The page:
I appreciate you saying that a great deal. I pride myself on being one of the most original and creative out there doing it right now. I go out of my way to really try and put that over without actually saying it and seeing people actually take notice really makes me feel like my hard work is paying off. When I study tape one of the major things I do is, instead of looking for things I can steal or use, I look for opportunities that weren’t taken in particular spots or actions. I look for what ISN’T being done and build off of that. Other than that I actually don’t have like a certain method for how I come up with things. I just keep my mind open and let things kinda come to me. There have been many times when I’ve showed up to a show and just messed around in the ring and ended up coming up with some hot stuff to use that night right there. If it’s something that puts the other guy at risk in any way then of course I’ll practice it a bunch to make sure nobody gets hurt. But a lot of the things I do that are mostly on me I often just kinda go for it. Very much of the things I do or have done have been first try right there in the ring. (Within reason of course) If it falls flat then I’ll take it to the drawing board and make sure that the next time I do it it’s as hot as it was in my head.


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I like that you mentioned that you study your tapes. You are definitely a student of the game and I genuinely mean it when I say your efforts are paying off (otherwise, I would not have reached out to you to do this interview). I really do think that you are one of the brightest prospects in indy wrestling today. On the topic of studying your tapes, just on average, how many hours of wrestling do you watch per week? Do you follow wrestling closely? I imagine it’s a bit harder to follow it when you’re on the road as often as you are. Also, when studying tapes, do you have a particular era or style that you’re a fan of? Or do you just try to watch as much as possible?


austin.jpg

Thank you! It means a alot. The thing about traveling so much is that even though I might not be watching tape, I’m the type of guy that likes to watch the shows I’m on or at as much as I can. Plus I just moved to Dayton to live and train with Dave Crist in his WrestleHouse. So there definitely isn’t a single day that goes by that I don’t watch at least some wrestling. I try to follow as much as I can as closely as I can. I keep my ear to whatever is relevant and watch whatever I can get my hands on. There’s ALWAYS something to learn so I don’t think that anyone should ONLY watch one particular style or era. For me, it goes hand in hand with what we just spoke about. I want to be one of the most dynamic and versatile performers in the game while still bringing as much creativity and originality to it as I am able. In order to do that I need to see and learn everything.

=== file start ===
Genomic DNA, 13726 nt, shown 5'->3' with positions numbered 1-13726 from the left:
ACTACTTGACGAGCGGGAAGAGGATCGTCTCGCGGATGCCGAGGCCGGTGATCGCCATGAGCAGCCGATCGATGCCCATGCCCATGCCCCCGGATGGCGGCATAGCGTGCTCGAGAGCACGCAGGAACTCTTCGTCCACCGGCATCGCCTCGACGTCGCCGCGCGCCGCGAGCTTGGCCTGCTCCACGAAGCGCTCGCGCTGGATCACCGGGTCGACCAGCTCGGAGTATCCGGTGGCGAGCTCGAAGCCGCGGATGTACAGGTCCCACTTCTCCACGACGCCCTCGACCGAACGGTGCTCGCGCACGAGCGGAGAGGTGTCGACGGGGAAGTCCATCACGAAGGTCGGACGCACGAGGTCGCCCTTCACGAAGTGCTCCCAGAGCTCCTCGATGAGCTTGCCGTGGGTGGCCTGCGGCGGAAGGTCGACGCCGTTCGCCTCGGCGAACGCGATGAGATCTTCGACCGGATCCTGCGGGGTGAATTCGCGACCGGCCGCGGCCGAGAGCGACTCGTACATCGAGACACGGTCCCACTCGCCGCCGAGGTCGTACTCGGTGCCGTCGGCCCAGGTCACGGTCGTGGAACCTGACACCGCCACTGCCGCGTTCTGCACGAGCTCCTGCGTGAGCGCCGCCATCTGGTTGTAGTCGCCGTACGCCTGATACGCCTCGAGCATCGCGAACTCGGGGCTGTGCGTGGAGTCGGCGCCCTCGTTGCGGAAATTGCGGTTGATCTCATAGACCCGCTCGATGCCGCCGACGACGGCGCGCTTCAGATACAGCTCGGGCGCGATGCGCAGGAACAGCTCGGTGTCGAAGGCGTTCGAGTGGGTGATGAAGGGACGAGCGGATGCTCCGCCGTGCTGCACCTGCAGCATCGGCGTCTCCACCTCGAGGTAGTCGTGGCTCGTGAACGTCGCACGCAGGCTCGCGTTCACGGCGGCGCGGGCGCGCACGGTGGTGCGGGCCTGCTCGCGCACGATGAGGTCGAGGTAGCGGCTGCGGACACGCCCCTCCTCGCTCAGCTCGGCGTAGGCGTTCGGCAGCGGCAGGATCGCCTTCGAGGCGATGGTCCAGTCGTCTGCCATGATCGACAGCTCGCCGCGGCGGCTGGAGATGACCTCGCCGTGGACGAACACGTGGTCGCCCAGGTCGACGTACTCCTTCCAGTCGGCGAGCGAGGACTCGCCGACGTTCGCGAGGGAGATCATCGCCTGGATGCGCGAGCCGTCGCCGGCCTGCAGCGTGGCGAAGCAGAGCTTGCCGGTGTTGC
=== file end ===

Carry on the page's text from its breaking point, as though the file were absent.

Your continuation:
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Spoken like a true student of the game. What has your training experience with Dave Crist been like thus far? What separates Dave from some of the other wrestlers you have trained under? Is there anything that really stands out about his approach to training?


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Fantastic. Dave is one of the very best doing it right now and his teachings are some of the best I’ve encountered thus far as well. He’s no-nonsense and has so many different ways to get a point across. He really does his best to make everyone understand something. The trainings are always beneficial, there’s always a point to what we’re doing. He doesn’t just make us run blow-ups for the sake of running blow-ups. Dave really has a knack for connecting with people and teaching them. Some people just aren’t good teachers despite their knowledge or talents. Overall there is a lot that stands out about his approach, of all the places I’ve trained it’s definitely the most individual in the sense that things aren’t done the same exact way they are done pre-dominantly in those other places.


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Well I definitely look forward to seeing the talent that he produces. Now, let’s talk a out your character work. As I said, I really think you put a lot of effort into your presentation. For our readers who may not be familiar with you, how would you describe your character and what exactly is the Shakespeare about?